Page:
1) Teacher makes up a blank chart in Microsoft Word.
2) Students download the chart and fill it in with quotes, citations and examples of the American Dream as stated by the characters in the novel.
3) Students upload individual assignments to Turnitin.com.
4) Assignments are automatically cross-checked for plagiarism against tens of thousands of books, hundreds of millions of other papers and billions of websites.
5) Teacher viewes individual papers and reads the plagiarism reports. Teacher adds comments with one click, anywhere in the document, and can even choose from a list of common comments, like “fragment” and “incorrect citation” — which each come with multiple paragraphs of explanation and reference.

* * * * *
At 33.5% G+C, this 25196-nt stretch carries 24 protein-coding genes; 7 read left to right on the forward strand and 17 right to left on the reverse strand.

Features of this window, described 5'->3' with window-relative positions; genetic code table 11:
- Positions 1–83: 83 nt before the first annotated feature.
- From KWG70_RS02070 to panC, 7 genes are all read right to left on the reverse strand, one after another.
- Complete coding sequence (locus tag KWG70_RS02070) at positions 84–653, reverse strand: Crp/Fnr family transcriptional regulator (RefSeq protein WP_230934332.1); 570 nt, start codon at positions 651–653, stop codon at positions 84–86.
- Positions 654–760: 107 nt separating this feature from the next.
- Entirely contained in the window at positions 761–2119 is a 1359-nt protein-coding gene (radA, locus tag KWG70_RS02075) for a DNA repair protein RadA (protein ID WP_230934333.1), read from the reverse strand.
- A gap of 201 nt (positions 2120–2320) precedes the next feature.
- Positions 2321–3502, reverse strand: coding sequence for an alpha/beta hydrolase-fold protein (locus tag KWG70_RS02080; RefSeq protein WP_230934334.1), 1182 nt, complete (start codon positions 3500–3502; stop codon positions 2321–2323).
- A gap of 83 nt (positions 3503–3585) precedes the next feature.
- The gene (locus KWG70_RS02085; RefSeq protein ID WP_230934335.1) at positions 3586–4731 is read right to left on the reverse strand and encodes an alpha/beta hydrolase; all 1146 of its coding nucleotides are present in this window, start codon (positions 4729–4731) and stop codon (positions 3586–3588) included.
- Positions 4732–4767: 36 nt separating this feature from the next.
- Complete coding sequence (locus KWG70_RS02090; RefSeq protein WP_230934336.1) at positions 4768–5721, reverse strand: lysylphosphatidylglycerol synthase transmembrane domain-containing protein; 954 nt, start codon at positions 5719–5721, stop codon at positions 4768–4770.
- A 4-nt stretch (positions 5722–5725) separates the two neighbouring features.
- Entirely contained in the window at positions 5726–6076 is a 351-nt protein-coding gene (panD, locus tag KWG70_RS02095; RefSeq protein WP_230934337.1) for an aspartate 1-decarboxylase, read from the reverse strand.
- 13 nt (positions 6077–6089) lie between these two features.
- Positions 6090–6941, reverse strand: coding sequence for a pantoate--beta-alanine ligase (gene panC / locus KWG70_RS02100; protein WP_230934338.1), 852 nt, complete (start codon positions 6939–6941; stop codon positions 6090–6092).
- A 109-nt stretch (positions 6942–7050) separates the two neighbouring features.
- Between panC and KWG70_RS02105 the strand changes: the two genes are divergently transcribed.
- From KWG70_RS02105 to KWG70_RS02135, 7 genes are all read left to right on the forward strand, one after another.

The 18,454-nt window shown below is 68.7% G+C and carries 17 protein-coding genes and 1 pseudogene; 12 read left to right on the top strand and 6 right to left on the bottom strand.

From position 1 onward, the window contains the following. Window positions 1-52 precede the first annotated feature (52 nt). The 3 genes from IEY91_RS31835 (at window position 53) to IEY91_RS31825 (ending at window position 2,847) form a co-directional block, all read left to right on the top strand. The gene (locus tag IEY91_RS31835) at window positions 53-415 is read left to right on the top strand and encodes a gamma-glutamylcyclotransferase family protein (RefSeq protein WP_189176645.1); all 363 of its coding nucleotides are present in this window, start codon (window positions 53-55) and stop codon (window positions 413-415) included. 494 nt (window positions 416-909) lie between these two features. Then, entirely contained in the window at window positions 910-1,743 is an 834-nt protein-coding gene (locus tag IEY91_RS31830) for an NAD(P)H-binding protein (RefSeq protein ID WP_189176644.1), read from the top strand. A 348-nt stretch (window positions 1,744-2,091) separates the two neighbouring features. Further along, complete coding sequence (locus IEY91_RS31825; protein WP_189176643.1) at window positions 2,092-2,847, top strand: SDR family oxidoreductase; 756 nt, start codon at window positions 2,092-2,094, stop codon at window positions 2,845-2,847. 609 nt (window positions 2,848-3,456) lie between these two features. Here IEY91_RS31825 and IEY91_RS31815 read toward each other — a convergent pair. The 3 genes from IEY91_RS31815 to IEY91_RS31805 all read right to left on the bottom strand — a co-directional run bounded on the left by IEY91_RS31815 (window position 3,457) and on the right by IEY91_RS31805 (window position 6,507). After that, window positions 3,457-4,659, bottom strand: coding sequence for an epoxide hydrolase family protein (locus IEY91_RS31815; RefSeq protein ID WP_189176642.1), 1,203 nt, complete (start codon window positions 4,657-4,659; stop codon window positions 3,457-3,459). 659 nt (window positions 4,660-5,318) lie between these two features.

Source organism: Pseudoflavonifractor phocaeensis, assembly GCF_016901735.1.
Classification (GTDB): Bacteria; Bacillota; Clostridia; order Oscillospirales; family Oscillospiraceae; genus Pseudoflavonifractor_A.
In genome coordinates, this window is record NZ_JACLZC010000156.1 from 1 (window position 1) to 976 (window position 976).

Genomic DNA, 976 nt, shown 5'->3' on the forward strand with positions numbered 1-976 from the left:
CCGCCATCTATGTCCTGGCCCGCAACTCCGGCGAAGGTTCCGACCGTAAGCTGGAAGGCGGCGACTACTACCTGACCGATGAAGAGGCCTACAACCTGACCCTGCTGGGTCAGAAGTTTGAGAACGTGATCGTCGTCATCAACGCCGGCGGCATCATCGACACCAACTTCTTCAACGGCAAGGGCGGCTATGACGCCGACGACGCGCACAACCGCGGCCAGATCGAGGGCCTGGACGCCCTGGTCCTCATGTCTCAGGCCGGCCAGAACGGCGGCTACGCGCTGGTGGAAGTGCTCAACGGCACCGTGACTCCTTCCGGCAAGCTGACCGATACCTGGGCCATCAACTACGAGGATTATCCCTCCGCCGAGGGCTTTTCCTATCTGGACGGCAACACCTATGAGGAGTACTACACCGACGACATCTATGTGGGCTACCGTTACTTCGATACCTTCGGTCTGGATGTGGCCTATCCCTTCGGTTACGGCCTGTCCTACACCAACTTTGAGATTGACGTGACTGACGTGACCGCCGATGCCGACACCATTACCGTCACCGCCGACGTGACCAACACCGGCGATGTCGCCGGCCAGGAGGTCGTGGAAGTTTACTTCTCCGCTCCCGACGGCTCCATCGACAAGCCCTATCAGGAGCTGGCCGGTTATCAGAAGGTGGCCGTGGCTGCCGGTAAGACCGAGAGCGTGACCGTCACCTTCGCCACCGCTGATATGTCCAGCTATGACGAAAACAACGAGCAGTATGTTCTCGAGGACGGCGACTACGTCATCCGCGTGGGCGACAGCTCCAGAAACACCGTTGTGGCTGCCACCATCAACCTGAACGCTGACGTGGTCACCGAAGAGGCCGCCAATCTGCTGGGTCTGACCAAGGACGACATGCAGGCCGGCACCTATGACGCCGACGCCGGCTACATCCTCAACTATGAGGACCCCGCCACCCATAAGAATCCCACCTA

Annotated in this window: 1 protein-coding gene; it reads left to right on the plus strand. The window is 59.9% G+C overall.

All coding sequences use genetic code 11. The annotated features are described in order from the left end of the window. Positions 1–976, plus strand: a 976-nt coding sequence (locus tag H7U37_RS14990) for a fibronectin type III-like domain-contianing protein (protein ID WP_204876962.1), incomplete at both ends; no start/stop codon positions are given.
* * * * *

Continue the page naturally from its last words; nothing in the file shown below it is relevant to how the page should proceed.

6) Students log on, read comments and print a copy if desired. (It’s usually not.)
Less waste, less headache, less drudgery. I actually found myself commenting more because it’s so much faster to type in a box than to write on a piece of paper!
It doesn’t approach the cushiness of, say, an architecture professor, who assigns letter grades for entire projects DURING the students’ presentations. Nevertheless, these advances have certainly made life easier for English teachers everywhere.